Writing however – well that is a different story. I was in my early thirties (I’m 51 now) the first time I sat down and tried to write a novel. I ran out of steam pretty quickly. While my husband at that time (we divorced a few years later) tried to be supportive, I just couldn’t find the time or my mojo. I tried a few more times over the years only to run into the same kinds of issues.
A couple of years ago I joined Goodreads.com and met some people through that site who encouraged me to become a book blogger, so I started with that and I really enjoyed it. Then, just before November 2012 I heard about NaNoWriMo – National Novel Writing Month (Nanowrimo.org). It’s run by a non-profit organization and the premise is to get people writing. Basically, you join their website (it is free, but donations are welcome) and for the entire month of November you write every single day with a goal of reaching 50,000 words by the end of the month. You don’t edit, or format. You just write. The rest comes later. They have a fun tracking tool that lets you know how many words you need to write each day to meet your goal and there are lots of forums that are fun and great ways to get help if you get stuck with your work in progress. The timing was perfect for me and I thought – why not? So I signed up and by the end of November the very first, very, VERY rough draft of Lifeboat came to be.
I learned so much about myself and writing in the process and it is one that I highly recommend. The main thing I learned is that I don’t have to have the entire plot worked out in my head before I sit down to write a story. Just like in Field of Dreams where “If you build it they will come,” when it comes to writing if you sit down to write it the ideas will come.
Looking at things from a blogger and an author standpoint what has surprised you the most? I actually wrote a post about this on my blog not long ago. When I was just blogging I thought writers were gods and goddesses and I was standing by waiting to be blessed if they asked me to read their book, or if they noticed my review of their book.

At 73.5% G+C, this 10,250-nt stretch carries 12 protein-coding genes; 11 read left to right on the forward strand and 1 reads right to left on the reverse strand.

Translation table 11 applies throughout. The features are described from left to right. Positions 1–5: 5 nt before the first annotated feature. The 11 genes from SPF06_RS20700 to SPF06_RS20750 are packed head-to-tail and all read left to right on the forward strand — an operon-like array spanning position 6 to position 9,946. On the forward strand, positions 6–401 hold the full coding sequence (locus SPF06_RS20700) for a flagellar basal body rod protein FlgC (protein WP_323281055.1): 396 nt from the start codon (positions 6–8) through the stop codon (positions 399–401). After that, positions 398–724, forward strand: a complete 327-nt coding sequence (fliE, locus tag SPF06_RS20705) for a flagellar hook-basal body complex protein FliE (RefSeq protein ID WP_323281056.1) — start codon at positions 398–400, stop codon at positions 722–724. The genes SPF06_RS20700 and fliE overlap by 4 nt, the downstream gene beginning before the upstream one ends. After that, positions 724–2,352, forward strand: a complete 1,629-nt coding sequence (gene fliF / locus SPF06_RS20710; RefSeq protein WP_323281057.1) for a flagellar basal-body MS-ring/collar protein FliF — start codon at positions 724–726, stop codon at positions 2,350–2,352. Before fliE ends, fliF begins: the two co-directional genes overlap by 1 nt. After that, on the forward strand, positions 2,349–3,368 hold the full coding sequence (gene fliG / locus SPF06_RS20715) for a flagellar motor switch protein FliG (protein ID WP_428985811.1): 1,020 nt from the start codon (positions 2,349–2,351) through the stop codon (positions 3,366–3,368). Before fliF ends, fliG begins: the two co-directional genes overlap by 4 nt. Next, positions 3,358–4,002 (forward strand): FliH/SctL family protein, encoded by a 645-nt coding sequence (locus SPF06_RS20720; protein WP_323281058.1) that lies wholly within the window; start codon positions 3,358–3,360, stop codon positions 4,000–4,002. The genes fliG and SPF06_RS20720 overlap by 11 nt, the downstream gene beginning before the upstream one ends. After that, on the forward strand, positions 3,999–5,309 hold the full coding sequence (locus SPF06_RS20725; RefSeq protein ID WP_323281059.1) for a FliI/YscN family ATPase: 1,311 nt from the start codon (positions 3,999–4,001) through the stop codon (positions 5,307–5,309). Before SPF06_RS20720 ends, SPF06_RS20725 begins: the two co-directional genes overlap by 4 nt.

Now I’m straddling that fence and I find that my original views were not quite accurate. I still feel honored when asked by an author to read their novel, but I’ve found that the bloggers have more power than I had ever thought before. The balance of power is a lot more equal than I had previously believed it to be. The authors have to go hat in hand to bloggers and hope against hope that a blogger will grant them the favor of a review in exchange for the lowly gift of a book. I think the scales tip slightly more in favor of the blogger these days, but it is still a powerful thrill to be asked to read an author’s work.
My work in progress is called The Beacon. It is the story of a young woman who has wrecked her boat and finds herself on a tiny island in a lighthouse being cared for by the lighthouse keeper’s wife. The keeper is violently abusive and our heroine comes to the aid of her new caregiver which results in the death of the keeper at the hands of our heroine. After a long night wherein she is unable to get help, she drags the keeper’s body outside and tends to the injuries of her new friend who is unconscious following the beating she has taken. But when our heroine wakes in the morning things aren’t as they were when she fell asleep. The body is gone, her friend is gone, and the lighthouse appears to have been uninhabited for decades.
You can actually find a teaser of the first three chapters of The Beacon on my website, and at the back of all versions of my novel, Lifeboat. I hope to complete it soon and have it available for purchase before Christmas.
Following The Beacon, I hope to continue writing. I have made notes from a dream I had that I thought would make a good story, although when I’m ready to work on a new book they may no longer make sense to me. I also have an idea for a story based on an actual missing persons case from the 70s. But one thing I’ve found is that what I start out writing may not match the end result, so who knows? And of course, I plan to continue my blog and reading until my head explodes with knowledge. My personal motto is – never stop dreaming or reading. In fact, I’ve made that my tag line. 🙂